Home Farm F.C.

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Home Farm
Home Farm FC logo.png
Full name Home Farm Football Club
Nickname(s) The Farm Boys
Founded 1928
Ground Whitehall Stadium (1989–)
Tolka Park (1970-1989)
Capacity 6,664
Owner Renault Ireland
Chairman Denis O Sullivan
League League of Ireland (1972-1999)
Leinster Senior League (2000-)

Home Farm Football Club is an Irish association football club based in Whitehall, Dublin. It was founded in 1928. The club joined the League of Ireland in 1972 after merging with Drumcondra. Following this merger they were briefly known as Home Farm Drumcondra. Between 1995 and 1999 they played as Home Farm Everton before a split within the club led to the formation of Home Farm Fingal (later Dublin City). The original Home Farm reverted to junior status.

Home Farm is perhaps best known for its youth system which has produced dozens of players who have gone on to play for clubs throughout the Republic of Ireland and the United Kingdom. In addition many have also gone on to represent the Republic of Ireland at international level.[1]

History[edit]

Formation[edit]

In the mid-1920s when Leo Fitzmaurice, the brother of Trans-Atlantic aviator James Fitzmaurice, organised a street football league in the Drumcondra / Whitehall area of Northside Dublin. This league originally featured five teams – Drumcondra Road, Ormonde Road, Hollybank Road, Richmond Road and Home Farm Road. In 1928 the latter two, led by Don Seery and Brendan Menton Sr. respectively merged to form Home Farm Football Club. Menton later became president of the Football Association of Ireland while Seery was the father of Ronan Seery, the founder of Dublin City. The new club began to play their home games at Griffith Avenue playing in black and gold stripes. However this was only because their first set of shirts were purchased at a jumble sale and these were the only colours available. By the next season, the colours were changed to blue and white hoops.[2][3]

Academy Club[edit]

Home Farm soon established a reputation for developing schoolboys into senior international footballers. In 1936 when they won the Free State Minor Cup, the team included Johnny Carey. By 1937 Carey, together with, Paddy Farrell and Kevin O'Flanagan, was one of at least three former Home Farm players who had become Irish internationals, having played for the FAI XI. Carey and O'Flanagan made their debut in the same game against Norway on 7 November 1937, in a qualifier for the 1938 World Cup. O'Flanagan even scored in the 3-3 draw.[4] All three would also play for the IFA XI. Carey went on to become a legend at Manchester United and was the first of several Home Farm graduates who established themselves at the club. In 1953 Liam Whelan, one of the legendary Busby Babes and among the victims of the Munich Air Disaster, made the same journey.

During the 1960s Home Farm produced twenty full internationals, including, among others, Paddy Mulligan. The club's senior team also gained some minor successes. They won the FAI Intermediate Cup on three occasions in 1963, 1967 and 1968 and finished as runners up in both 1966 and 1970. In 1964 they also won the Leinster Senior Cup beating Dundalk in the final.[5] Meanwhile, Home Farm Under 14's under coach Joe Fitzpatrick earned a place in the Guinness Book of Records for their match winning sequence of 79 games between 1968 and 1971.[6]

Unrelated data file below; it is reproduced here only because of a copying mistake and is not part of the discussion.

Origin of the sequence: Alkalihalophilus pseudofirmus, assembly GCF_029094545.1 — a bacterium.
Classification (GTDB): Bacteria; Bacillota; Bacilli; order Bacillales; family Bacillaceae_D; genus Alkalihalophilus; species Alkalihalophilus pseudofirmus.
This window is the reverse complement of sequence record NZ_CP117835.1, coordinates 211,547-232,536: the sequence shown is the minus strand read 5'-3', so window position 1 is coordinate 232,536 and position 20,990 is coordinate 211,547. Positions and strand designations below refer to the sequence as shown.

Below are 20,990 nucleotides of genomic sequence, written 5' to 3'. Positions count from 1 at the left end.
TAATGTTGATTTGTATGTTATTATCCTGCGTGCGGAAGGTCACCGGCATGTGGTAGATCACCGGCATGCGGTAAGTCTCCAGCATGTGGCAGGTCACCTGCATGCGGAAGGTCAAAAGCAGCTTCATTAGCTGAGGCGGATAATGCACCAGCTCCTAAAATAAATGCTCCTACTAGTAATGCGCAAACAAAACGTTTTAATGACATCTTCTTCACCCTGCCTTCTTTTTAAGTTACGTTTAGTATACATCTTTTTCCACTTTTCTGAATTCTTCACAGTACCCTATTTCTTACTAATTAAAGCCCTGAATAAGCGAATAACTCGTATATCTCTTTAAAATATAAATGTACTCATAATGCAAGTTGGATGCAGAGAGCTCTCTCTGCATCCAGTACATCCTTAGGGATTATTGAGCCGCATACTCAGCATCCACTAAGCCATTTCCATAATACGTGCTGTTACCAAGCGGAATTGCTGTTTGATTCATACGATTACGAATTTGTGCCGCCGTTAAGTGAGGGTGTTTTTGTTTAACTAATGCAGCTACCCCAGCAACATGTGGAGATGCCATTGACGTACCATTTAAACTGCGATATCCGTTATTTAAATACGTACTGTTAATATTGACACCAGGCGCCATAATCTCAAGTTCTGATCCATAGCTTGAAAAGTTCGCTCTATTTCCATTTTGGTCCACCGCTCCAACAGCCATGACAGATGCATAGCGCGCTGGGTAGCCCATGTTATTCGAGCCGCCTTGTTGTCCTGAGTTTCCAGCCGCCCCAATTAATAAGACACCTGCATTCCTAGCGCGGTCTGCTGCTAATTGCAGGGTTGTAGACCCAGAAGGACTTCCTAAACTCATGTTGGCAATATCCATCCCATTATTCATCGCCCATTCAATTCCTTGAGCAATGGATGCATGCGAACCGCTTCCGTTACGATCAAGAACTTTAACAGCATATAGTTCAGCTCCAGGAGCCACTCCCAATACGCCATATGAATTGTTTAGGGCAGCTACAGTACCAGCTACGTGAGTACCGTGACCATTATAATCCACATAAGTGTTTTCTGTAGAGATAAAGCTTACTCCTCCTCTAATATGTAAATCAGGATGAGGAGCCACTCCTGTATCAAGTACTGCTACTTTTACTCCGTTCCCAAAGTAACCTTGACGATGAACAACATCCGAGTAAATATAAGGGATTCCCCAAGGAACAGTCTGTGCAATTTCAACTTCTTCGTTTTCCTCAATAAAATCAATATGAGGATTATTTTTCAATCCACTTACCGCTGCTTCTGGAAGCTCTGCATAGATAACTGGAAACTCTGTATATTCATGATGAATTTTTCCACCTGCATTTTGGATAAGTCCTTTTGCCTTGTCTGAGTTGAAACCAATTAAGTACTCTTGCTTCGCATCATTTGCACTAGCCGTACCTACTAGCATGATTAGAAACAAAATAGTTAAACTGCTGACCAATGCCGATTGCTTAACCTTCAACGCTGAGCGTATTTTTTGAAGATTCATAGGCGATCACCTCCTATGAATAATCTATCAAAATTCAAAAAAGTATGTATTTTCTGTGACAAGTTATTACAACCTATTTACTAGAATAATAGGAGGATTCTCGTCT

League of Ireland[edit]

In 1972 Home Farm and their trustees, Brendan Menton Sr. and Don Seery, finally got a chance to field a senior team in the League of Ireland when they merged with Drumcondra. Drums were £6,000 in debt and regularly propping up the league table. After almost 20 years in charge, Sam Prole sold the club to the junior team down the road. As part of the deal Home Farm also gained Tolka Park as home ground. Home Farm also agreed to keep the famous Drums name alive by playing under the name Home Farm Drumcondra but, after just a year, they infuriated the Prole family by reverting to the name Home Farm.[5]

In 1975 Home Farm won the FAI Cup for the only time. With a team managed by Dave Bacuzzi and including Noel King, Martin Murray and Dermot Keely, they beat Dundalk, Cork Celtic and St Patrick's Athletic in earlier rounds before defeating Shelbourne 1-0 in the final at Dalymount Park.[7] As a result, they became the first amateur team to win the FAI Cup in forty years. The following season they competed in the European Cup Winners Cup, playing against French side, RC Lens. They drew 1-1 at home but lost the away leg 6-0.

Despite this cup success, their performances in the League of Ireland were poor and between 1972 and 1987, when they were relegated to the League of Ireland First Division, they never finished higher than ninth.[8] Lack of league success, however, did not stop the club continuing to produce players like Ronnie Whelan. During the 1980s Whelan became an established player at Liverpool and was a key member of the Republic of Ireland team under Jack Charlton.

Home Farm Everton[edit]

In 1995 Home Farm linked up with Everton in a sponsorship deal which resulted in the club briefly becoming known as Home Farm Everton. As part of the deal, Everton got first choice of the best Home Farm players and in 1996 they signed Richard Dunne. At the end of the 1995–96 season Home Farm Everton finished third in the First Division and then beat Athlone Town in a promotion/relegation play-off and returned to the League of Ireland top division. During the subsequent season Steve Archibald briefly played for the club. However, after a poor performance against Derry City, Archibald was allegedly told to “eff off home” by then manager Dermot Keely.[9] After just one season back in the top division, they were relegated. Keely subsequently guided the club to success in the League of Ireland First Division Shield in 1998. The club continued to play as Home Farm Everton until 1999.[10]